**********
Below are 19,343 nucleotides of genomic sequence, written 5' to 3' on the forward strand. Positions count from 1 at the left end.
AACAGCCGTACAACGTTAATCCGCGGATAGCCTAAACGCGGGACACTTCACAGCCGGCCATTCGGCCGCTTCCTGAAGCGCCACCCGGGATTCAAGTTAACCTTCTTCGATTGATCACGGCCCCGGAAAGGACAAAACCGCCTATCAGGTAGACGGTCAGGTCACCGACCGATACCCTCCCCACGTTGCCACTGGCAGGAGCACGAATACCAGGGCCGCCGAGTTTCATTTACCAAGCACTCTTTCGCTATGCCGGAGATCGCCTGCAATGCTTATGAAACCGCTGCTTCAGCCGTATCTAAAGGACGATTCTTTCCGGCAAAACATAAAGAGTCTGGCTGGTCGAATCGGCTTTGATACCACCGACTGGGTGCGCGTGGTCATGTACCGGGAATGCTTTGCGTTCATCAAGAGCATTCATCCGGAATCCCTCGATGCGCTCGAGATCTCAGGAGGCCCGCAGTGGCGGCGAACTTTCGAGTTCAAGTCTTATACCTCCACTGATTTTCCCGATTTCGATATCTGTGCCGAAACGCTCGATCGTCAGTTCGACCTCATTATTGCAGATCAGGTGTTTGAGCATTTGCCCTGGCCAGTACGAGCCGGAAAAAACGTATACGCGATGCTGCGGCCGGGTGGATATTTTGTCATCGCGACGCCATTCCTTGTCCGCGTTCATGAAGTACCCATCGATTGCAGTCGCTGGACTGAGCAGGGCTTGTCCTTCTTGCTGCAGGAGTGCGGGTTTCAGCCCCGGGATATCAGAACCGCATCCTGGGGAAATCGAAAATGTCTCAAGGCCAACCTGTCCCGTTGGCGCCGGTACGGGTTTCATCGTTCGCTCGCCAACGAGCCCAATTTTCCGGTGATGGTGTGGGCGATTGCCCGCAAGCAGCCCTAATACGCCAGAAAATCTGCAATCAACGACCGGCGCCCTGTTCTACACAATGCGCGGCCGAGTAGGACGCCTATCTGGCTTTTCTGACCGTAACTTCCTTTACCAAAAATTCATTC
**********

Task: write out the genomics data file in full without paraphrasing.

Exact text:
Below are 19,343 nucleotides of genomic sequence, written 5' to 3' on the forward strand. Positions count from 1 at the left end.
AACAGCCGTACAACGTTAATCCGCGGATAGCCTAAACGCGGGACACTTCACAGCCGGCCATTCGGCCGCTTCCTGAAGCGCCACCCGGGATTCAAGTTAACCTTCTTCGATTGATCACGGCCCCGGAAAGGACAAAACCGCCTATCAGGTAGACGGTCAGGTCACCGACCGATACCCTCCCCACGTTGCCACTGGCAGGAGCACGAATACCAGGGCCGCCGAGTTTCATTTACCAAGCACTCTTTCGCTATGCCGGAGATCGCCTGCAATGCTTATGAAACCGCTGCTTCAGCCGTATCTAAAGGACGATTCTTTCCGGCAAAACATAAAGAGTCTGGCTGGTCGAATCGGCTTTGATACCACCGACTGGGTGCGCGTGGTCATGTACCGGGAATGCTTTGCGTTCATCAAGAGCATTCATCCGGAATCCCTCGATGCGCTCGAGATCTCAGGAGGCCCGCAGTGGCGGCGAACTTTCGAGTTCAAGTCTTATACCTCCACTGATTTTCCCGATTTCGATATCTGTGCCGAAACGCTCGATCGTCAGTTCGACCTCATTATTGCAGATCAGGTGTTTGAGCATTTGCCCTGGCCAGTACGAGCCGGAAAAAACGTATACGCGATGCTGCGGCCGGGTGGATATTTTGTCATCGCGACGCCATTCCTTGTCCGCGTTCATGAAGTACCCATCGATTGCAGTCGCTGGACTGAGCAGGGCTTGTCCTTCTTGCTGCAGGAGTGCGGGTTTCAGCCCCGGGATATCAGAACCGCATCCTGGGGAAATCGAAAATGTCTCAAGGCCAACCTGTCCCGTTGGCGCCGGTACGGGTTTCATCGTTCGCTCGCCAACGAGCCCAATTTTCCGGTGATGGTGTGGGCGATTGCCCGCAAGCAGCCCTAATACGCCAGAAAATCTGCAATCAACGACCGGCGCCCTGTTCTACACAATGCGCGGCCGAGTAGGACGCCTATCTGGCTTTTCTGACCGTAACTTCCTTTACCAAAAATTCATTC